Today's blog is a follow-up to an earlier post where Paula Merchant described her experiences participating in the Common Core and More Institute. Today Paula shares some of the lessons that she and her team have learned one year later.
Right now we are approaching the end of our yearlong pilot of curriculum development and standards integration in Brockton, with many lessons learned, many draft model units developed, and some useful ways to share our experience with other educators in Massachusetts. This pilot has evolved over the course of the year in Brockton into a comprehensive and sustained professional development and curriculum development initiative with new teams of teachers participating a few times a year, upon their full introduction to the WIDA standards. This pilot has provided us some useful implementation lessons and experience needed to begin sharing with other districts. The biggest cautionary lesson we share with others interested in building on this work in other districts, is that this process is not about filling in and following a template, but about collaborative discussion and analysis teachers must do in planning for educating English language learners. We also learned that standards integration requires a sustained professional development infrastructure and strong leadership supporting integration across all content areas and classrooms as well as the creation of school structures that support common planning, shared assessment and collaborative planning.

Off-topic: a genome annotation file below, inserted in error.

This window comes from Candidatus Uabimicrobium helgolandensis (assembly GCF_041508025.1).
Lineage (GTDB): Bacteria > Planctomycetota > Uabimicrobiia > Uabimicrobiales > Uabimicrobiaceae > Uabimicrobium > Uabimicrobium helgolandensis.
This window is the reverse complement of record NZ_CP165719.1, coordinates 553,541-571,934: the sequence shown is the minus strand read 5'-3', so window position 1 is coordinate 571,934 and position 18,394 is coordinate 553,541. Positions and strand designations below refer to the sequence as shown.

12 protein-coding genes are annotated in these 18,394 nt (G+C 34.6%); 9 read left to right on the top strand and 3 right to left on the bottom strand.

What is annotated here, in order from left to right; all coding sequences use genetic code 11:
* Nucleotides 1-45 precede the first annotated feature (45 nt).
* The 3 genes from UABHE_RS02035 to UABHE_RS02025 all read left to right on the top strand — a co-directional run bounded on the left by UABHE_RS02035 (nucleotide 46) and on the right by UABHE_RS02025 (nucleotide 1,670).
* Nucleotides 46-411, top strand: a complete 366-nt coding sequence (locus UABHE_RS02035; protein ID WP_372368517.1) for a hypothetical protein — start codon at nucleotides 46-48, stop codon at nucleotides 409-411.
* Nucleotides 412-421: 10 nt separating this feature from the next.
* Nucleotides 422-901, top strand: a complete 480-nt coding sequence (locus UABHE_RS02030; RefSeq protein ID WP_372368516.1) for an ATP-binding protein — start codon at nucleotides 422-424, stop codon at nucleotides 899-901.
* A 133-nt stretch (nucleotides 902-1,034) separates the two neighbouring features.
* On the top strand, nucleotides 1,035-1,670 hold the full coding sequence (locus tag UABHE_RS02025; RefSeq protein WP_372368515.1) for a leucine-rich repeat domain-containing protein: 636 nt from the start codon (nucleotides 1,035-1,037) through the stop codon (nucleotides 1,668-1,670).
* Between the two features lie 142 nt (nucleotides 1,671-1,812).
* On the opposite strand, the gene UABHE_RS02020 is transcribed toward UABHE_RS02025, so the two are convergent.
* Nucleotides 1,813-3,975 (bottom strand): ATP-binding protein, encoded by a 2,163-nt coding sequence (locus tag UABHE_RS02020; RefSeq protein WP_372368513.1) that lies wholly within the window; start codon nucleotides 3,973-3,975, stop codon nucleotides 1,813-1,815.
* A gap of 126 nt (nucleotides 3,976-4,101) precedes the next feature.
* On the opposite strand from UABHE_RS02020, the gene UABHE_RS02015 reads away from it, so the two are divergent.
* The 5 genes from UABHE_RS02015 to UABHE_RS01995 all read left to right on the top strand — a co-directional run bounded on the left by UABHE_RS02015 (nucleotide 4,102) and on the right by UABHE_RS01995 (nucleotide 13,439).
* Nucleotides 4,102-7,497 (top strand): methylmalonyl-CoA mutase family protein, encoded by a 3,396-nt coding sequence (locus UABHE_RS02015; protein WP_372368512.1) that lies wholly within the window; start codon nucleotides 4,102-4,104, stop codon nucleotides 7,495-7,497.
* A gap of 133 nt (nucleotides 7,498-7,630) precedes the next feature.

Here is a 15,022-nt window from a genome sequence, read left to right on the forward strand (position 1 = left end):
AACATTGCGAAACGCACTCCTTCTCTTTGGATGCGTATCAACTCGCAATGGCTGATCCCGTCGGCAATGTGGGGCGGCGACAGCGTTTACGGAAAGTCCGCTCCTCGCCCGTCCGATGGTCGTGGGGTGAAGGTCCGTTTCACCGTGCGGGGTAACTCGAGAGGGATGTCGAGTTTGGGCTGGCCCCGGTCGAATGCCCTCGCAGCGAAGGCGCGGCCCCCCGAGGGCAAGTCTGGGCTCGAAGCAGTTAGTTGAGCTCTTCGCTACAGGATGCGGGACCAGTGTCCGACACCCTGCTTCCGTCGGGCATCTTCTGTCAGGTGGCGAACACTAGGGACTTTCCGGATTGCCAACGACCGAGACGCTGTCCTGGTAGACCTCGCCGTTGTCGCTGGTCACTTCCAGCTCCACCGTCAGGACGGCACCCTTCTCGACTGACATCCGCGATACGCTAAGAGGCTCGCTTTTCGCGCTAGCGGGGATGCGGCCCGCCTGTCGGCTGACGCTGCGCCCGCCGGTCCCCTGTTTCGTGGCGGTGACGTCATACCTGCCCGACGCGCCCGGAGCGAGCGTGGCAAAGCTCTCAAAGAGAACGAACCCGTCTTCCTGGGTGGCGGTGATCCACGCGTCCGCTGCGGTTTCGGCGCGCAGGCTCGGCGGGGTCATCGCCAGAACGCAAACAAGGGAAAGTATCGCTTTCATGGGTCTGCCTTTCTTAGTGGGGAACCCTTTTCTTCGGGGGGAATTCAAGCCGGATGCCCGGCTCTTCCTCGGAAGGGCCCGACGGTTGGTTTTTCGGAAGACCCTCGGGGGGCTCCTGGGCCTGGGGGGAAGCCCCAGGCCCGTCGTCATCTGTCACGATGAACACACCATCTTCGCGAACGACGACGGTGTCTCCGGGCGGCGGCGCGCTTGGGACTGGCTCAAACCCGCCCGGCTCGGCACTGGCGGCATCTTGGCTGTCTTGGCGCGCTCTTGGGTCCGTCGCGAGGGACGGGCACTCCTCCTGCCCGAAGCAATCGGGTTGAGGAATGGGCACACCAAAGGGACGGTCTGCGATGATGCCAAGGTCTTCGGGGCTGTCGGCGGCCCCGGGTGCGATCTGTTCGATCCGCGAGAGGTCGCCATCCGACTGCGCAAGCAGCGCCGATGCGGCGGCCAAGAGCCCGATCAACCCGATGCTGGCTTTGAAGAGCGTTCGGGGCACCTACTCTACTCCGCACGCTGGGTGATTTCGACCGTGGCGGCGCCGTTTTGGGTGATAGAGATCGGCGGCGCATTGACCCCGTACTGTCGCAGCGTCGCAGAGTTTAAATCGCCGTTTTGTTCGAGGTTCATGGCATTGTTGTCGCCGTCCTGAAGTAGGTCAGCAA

Sharing in the Field
The Brockton coaches and I have shared the process with our MATSOL ELL Directors group (MELLC) at a curriculum-sharing day. Several have begun to look at this model and how it might merge with their local district curriculum processes context and efforts. We were recently invited to share this work with the Massachusetts Department of Elementary and Secondary Education. We are hoping that with many changes happening right now in Massachusetts, new model units will be developed showing teachers curricular considerations for ELLs. In addition, we plan to convene working groups in MATSOL this summer (2013) focused on curriculum to include educators who developed Newcomer Curriculum Maps last summer to expand into creating ELD and integrated content units for newcomers, as well as groups focused on ELD model units.
As our newly adopted WIDA ELD standards are used, and districts begin implementation efforts beyond the recommended full 2-day WIDA introduction, Kellie and I both hope that some of this sharing and thinking will result in new action plans, new collaborations in schools, new leadership considerations among principals and program staff, and learning from each other within our MATSOL community over time! We sincerely appreciate the opportunity to have participated in CoCoMo and to have been given so many resources to support our ongoing work in Massachusetts around English learner achievement. Thanks WIDA and IRC for your leadership and continued support on this!
If you have attended CoCoMo, we would love to hear from you. Feel free to leave a comment below.
Written by: Tammy King
Images: WIDA Consortium